2. The auditor will check out the attic (if you have one) to look at a few things. Most importantly, they’ll inspect your insulation to ensure it’s correctly installed and applied evenly between your walls. They’ll also evaluate the holes where electrical lines run to see if they’re properly sealed or could be a source of leakage.

  3. The auditor will examine your furnace and water heater. If either is on the older side, it’s likely a candidate for an upgrade. They’ll also likely look at the filter in the furnace to ensure it doesn’t require replacement. They’ll check connections in the ducts in your basement to try and locate any possible leaks where you may be losing heat and energy. While replacing appliances, furnaces, and water heaters costs significant money upfront, the upgrade typically results in savings over the lifetime of the equipment. In many cases, upgrades will result in net savings in just a few years. Many utilities and local governments also offer low-cost energy efficiency financing to make it easier to invest in energy-efficient appliances as well as rebates and incentives for upgrading to more efficient appliances.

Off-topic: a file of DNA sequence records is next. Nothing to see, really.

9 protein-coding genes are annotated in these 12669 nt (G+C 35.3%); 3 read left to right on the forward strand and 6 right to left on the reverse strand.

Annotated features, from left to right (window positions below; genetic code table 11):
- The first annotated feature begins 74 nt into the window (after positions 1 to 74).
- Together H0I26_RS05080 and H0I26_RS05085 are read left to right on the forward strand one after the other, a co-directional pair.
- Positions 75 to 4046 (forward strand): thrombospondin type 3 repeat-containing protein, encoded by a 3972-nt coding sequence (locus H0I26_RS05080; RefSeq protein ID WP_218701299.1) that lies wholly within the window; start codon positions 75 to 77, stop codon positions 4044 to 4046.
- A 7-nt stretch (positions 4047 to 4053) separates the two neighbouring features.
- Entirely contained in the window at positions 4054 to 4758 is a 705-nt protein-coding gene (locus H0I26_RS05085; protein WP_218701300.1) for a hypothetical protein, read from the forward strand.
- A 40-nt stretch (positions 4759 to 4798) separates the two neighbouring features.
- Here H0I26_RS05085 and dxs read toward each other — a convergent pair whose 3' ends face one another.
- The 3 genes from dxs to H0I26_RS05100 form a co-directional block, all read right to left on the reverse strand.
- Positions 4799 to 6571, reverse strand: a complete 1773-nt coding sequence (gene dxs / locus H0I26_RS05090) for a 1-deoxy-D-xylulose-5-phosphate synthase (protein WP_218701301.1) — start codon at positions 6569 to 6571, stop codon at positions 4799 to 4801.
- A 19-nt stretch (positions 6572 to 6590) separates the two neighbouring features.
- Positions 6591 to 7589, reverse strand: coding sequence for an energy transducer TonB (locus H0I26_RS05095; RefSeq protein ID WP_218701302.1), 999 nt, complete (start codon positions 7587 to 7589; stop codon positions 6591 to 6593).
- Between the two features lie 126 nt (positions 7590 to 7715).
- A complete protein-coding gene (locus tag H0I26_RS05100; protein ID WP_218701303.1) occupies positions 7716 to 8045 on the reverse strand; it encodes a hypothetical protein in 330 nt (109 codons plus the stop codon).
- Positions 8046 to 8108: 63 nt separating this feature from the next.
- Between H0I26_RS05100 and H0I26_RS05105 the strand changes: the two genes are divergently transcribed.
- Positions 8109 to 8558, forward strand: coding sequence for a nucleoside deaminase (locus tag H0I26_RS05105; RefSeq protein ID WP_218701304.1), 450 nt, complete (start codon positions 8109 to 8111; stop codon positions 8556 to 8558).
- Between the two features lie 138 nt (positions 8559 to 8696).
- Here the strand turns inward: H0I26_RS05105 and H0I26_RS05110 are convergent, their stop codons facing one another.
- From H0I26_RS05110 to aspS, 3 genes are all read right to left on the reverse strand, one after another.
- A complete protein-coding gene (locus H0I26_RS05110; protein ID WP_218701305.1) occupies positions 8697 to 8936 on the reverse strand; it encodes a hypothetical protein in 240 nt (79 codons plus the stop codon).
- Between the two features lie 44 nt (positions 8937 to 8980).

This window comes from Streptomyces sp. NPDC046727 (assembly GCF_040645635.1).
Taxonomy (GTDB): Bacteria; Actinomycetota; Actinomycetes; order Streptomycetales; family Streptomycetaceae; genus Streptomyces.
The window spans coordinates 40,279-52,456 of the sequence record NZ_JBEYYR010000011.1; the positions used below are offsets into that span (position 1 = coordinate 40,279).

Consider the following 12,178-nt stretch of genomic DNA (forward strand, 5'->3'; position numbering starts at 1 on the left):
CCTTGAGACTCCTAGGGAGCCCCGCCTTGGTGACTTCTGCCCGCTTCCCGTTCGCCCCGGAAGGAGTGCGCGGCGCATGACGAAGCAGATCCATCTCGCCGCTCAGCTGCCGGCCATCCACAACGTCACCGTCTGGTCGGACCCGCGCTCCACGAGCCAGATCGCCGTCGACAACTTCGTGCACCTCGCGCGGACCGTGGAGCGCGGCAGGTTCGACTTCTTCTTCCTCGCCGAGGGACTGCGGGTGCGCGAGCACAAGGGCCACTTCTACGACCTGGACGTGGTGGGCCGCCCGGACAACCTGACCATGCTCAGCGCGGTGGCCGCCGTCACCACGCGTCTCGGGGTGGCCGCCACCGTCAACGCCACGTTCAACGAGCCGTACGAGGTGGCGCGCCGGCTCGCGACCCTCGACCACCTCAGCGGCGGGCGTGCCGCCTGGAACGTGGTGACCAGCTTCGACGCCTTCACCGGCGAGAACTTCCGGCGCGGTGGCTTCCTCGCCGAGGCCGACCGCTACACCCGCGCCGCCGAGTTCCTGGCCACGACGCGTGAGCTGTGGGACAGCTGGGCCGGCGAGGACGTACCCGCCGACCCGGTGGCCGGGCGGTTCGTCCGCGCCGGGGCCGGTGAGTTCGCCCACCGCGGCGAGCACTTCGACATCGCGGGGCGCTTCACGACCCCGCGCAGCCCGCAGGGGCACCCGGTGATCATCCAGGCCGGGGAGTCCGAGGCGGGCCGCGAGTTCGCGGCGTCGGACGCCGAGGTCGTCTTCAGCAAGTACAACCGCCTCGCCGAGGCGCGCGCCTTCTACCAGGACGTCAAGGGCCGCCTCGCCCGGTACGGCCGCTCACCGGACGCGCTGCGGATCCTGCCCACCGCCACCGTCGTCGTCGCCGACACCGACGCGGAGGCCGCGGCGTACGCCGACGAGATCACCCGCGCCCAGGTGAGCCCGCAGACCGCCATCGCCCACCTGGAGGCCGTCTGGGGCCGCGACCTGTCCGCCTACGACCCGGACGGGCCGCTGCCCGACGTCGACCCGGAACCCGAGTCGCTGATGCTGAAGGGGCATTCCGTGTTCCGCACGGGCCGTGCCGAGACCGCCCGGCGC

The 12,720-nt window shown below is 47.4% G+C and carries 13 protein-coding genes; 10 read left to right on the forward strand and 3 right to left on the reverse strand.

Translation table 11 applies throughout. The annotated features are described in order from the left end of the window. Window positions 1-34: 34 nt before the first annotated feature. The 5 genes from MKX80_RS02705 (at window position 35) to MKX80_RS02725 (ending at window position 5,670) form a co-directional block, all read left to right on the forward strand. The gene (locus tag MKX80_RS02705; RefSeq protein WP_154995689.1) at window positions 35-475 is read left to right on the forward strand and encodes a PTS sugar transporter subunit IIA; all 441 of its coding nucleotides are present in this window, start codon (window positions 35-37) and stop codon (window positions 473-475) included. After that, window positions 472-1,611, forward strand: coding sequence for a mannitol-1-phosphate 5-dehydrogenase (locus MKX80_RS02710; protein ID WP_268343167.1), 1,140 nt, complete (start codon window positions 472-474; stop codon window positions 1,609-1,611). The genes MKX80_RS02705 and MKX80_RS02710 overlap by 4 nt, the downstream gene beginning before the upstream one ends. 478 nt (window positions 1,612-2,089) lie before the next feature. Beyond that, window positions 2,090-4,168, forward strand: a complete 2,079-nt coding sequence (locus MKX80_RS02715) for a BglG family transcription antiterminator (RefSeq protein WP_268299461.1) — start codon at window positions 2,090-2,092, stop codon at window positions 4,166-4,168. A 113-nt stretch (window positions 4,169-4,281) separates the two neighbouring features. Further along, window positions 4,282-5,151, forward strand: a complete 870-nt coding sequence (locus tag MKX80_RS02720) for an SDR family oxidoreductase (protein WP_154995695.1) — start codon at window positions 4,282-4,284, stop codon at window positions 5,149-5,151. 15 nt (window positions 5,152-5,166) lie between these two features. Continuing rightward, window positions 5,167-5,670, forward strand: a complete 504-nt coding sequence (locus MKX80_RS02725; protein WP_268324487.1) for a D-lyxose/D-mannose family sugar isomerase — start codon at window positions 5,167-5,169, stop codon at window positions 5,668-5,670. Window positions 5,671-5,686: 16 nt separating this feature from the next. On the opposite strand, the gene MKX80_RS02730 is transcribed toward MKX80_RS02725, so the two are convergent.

4. Most professional audits will include a blower door test. This device allows them to locate air leakage and test air quality in your home. During a blower door test, all the windows and doors are closed, and they’ll use a blower door machine to depressurize the house. At that point, the auditor often uses an infrared camera to see where cold air may leak into your home and identify opportunities for air sealing.

  5. Finally, audits usually include an inspection of the lighting in your home. Standard incandescent light bulbs can easily reduce your electricity costs by switching to light-emitting diodes (LEDs) or compact fluorescent lamps (CFLs).